A new report published today by the independent think tank Reform argues that the programme of public spending increases begun in April 1999 has been unsuccessful. This period of public sector expansion - the largest and longest spending increase of the last 35 years – has failed to achieve its stated aims; has acted as a weight on the private sector, damaging long-term economic growth; and has left the UK ill-placed to face the challenges of the coming years.
The programme of spending increases was justified on the rationale that public services would be reformed and the UK's productivity would be boosted (the championed post neoclassical endogenous growth theory). These aims have not been achieved. In contrast to the much needed planned irrigation, there has been a flash flood of increased spending on largely unreformed and inefficient structures. The ambition of a stronger growth environment has not been realised - entrepreneurial activity, business start ups and private spending on research and development have all declined over the period.
The Government has pointed to strong economic growth during this period, but this picture is misleading. One new fact in the report bears repetition in the debates this week: 29 per cent of GDP growth from 1999 to 2006 has been generated by public sector expansion. And while competitor countries have been moving towards fiscal consolidation, the UK has been increasing its “fiscal footprint”. Public spending is now well above the average for OECD countries, the budget deficit is amongst the largest in the OECD, and the UK has moved from having the fourth lowest gross public debt in the Euro 19 Area to the ninth. The opportunity taken by competitors to reduce their fiscal footprints in a period of benign global economic conditions has been missed by the UK and taxation has risen to fund this. The UK's position as a leading low-tax economy and strongly competitive country has declined.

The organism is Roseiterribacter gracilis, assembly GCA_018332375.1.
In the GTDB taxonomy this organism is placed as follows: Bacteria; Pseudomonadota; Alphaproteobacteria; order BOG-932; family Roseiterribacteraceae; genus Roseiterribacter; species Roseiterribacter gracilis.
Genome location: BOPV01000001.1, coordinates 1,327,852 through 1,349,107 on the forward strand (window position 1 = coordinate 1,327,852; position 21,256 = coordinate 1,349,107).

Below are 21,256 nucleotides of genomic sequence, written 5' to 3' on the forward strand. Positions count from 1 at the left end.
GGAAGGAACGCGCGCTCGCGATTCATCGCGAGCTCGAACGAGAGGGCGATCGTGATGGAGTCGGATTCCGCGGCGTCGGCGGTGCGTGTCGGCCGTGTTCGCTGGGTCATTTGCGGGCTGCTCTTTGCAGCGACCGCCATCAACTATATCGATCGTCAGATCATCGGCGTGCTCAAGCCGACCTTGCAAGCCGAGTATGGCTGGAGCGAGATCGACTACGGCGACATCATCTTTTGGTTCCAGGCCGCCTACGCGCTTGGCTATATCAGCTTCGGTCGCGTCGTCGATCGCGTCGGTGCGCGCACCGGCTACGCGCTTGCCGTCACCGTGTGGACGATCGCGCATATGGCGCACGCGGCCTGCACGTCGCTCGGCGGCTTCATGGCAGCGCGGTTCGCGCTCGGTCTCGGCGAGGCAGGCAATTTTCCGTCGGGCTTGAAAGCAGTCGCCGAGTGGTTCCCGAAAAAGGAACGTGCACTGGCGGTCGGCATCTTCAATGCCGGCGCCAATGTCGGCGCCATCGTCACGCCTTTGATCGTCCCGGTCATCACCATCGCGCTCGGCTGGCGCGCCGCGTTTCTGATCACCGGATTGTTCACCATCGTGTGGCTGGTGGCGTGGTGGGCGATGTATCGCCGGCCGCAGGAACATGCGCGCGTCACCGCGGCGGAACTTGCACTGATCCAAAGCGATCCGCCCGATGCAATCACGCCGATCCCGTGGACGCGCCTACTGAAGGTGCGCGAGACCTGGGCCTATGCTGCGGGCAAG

In this context, an attitudinal shift as well as a change in policy is needed from the UK Government and in the wider UK political debate. More than anything, the Pavlovian reflex of committing more public money wherever there is a problem must be discarded. The Cabinet Secretary, Sir Gus O'Donnell, is commended in the report for his call in a recent speech for the UK Government to start “to do more with less”. His words show that some Ministers recognise that in a globalised world it will be increasingly hard for governments to raise taxes, and that greater productivity in the public sector will enable reductions in the tax burden, stimulating incentives to work and save and making the UK a more attractive business environment.
The Conservative Party have clearly made significant steps in this direction. George Osborne has set out his commitment to a "growth rule" of public spending over the cycle. David Cameron has stated that "the days of big government are numbered". The recent suggestions of major increases in taxpayer-funded health spending, however, suggest that the Party may still be uncertain about a long term reduction in government. A greater commitment to reform would enable the Party to lead on the development of a new fiscal policy for the UK and a new relationship between the Government and individual. The Liberal Democrats also have a chance to capitalise on their successful commentary around the Northern Rock affair to focus on the economic competence of the Government's spending policy. Both parties now have an opportunity to challenge the Government on the course of UK fiscal policy at this week's Budget.
Elizabeth Truss is Reform’s Deputy Director and Lucy Parsons is Reform’s Economics Research Officer.
A Lost Decade: Counting the opportunity cost of public spending 1999-2008 is available at http://www.reform.co.uk/filestore/pdf/A%20lost%20decade.pdf